September 16, 2020
1 min read

NIH announces public-private partnership to advance schizophrenia biomarker research

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The NIH this week announced the launch of Accelerating Medicine Partnership Schizophrenia, according to an institutional press release.

The NIH and FDA, along with seven industry and nonprofit partners, aim to improve early therapeutic interventions and targeted treatments for schizophrenia with this initiative. Goals of the partnership include conducting research into biological markers to identify people at risk for developing schizophrenia, tracking outcomes like symptom progression and defining targets for treatment development.

“We know that with most brain diseases, early interventions before the onset of symptoms improve long-term outcomes,” Francis S. Collins, MD, PhD, director of the NIH, said in the release. “Through research, we’ve identified clinical and biological markers for schizophrenia, but we need to translate this knowledge into early interventions to make a meaningful difference in the lives of people at risk for this debilitating disease. AMP Schizophrenia aims to be that bridge.”

A better understanding of early stages of risk could predict a patient’s likelihood of progression to psychosis and enable clinical trials to test pharmacologic interventions for preventing the onset of psychosis, per the NIH release.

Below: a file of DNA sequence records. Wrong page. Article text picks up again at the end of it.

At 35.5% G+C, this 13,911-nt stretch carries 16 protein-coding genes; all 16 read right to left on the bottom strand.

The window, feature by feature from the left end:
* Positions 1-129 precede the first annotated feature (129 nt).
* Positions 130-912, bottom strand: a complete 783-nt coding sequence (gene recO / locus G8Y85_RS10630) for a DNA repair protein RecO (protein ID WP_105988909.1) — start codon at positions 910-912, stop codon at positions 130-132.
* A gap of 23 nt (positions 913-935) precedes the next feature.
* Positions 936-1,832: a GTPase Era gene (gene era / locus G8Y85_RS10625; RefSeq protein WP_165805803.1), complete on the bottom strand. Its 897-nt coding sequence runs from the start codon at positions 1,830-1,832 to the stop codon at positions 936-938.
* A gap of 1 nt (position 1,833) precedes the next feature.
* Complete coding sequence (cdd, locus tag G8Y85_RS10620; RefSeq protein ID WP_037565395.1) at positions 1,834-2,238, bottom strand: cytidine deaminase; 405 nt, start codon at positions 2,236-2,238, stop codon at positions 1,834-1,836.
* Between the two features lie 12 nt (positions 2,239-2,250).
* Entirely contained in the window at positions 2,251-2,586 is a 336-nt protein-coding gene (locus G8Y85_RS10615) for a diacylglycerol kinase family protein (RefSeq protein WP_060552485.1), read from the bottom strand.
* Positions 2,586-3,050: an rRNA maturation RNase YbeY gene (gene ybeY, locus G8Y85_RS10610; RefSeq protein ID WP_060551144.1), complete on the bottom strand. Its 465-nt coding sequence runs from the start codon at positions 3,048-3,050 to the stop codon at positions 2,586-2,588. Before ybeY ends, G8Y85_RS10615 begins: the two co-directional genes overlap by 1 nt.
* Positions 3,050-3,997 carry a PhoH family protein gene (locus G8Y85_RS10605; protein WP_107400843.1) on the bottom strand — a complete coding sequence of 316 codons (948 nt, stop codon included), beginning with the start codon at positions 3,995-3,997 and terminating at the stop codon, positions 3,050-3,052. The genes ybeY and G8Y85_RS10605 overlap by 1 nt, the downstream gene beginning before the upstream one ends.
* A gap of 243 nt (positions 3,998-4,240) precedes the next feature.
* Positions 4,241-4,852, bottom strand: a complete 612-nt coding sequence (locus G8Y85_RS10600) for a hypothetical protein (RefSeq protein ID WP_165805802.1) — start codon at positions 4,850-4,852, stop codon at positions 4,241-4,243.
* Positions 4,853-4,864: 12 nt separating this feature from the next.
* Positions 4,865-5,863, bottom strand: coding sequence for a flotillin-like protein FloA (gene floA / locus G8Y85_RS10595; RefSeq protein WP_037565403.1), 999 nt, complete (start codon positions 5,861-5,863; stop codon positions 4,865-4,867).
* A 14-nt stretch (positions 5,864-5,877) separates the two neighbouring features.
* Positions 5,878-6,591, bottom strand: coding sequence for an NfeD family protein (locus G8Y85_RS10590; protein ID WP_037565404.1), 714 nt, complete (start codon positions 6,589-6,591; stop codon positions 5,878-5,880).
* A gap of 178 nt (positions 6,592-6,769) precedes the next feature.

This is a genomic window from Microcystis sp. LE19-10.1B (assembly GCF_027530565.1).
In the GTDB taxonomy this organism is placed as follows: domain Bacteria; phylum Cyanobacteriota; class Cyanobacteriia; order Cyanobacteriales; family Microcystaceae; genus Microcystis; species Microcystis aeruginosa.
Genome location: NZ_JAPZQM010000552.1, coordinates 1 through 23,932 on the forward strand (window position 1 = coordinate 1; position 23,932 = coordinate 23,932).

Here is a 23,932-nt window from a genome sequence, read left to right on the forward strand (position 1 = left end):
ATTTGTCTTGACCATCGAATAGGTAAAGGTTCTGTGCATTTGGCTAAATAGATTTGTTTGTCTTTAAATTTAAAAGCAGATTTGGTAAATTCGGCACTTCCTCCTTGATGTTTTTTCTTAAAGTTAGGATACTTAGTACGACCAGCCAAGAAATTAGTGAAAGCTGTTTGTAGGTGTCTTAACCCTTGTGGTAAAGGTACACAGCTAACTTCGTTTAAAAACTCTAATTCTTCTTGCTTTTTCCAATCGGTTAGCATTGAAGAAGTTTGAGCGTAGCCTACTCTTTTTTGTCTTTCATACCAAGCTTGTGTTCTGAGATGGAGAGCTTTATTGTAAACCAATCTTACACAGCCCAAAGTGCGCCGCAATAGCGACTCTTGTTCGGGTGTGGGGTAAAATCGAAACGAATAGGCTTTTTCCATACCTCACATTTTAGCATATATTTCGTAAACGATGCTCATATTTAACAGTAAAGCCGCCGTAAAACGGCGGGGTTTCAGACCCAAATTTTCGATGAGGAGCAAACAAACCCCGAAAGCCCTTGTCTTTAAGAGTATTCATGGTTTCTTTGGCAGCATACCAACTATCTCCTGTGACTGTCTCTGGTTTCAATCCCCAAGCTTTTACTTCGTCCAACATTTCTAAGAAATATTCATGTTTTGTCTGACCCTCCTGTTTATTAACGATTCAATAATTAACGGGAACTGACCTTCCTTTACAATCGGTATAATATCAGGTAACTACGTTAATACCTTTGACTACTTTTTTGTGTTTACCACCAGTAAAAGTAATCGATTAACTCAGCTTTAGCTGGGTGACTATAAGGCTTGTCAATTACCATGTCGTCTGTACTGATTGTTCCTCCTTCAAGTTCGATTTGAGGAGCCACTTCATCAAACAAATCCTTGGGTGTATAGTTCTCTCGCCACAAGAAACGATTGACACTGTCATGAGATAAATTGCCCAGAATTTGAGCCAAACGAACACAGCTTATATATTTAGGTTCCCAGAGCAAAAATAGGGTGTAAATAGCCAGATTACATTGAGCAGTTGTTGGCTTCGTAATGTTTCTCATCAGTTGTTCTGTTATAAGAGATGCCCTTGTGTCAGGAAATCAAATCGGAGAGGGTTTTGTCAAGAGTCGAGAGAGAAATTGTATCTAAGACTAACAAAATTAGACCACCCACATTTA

To further the project’s goal of enabling research, all data and analyses will be publicly available on the NIMH Data Archive.

The partnership’s total funding over a 5-year period is anticipated to include $82.5 million from the NIH, $7.5 million from industry partners and $9 million from nonprofit partners. Industry and nonprofit partners include the National Alliance on Mental Illness and the American Psychiatric Association Foundation (APAF).

“Schizophrenia is a complex, sometimes debilitating, disorder that affects 1 percent of the population,” Saul Levin, MD, MPA, APAF chair, said in an APA press release. “While we’ve made strides in treating its symptoms over the years, more research and tools for physicians are needed to help our patients, particularly to identify and treat those who are at high risk for psychosis.”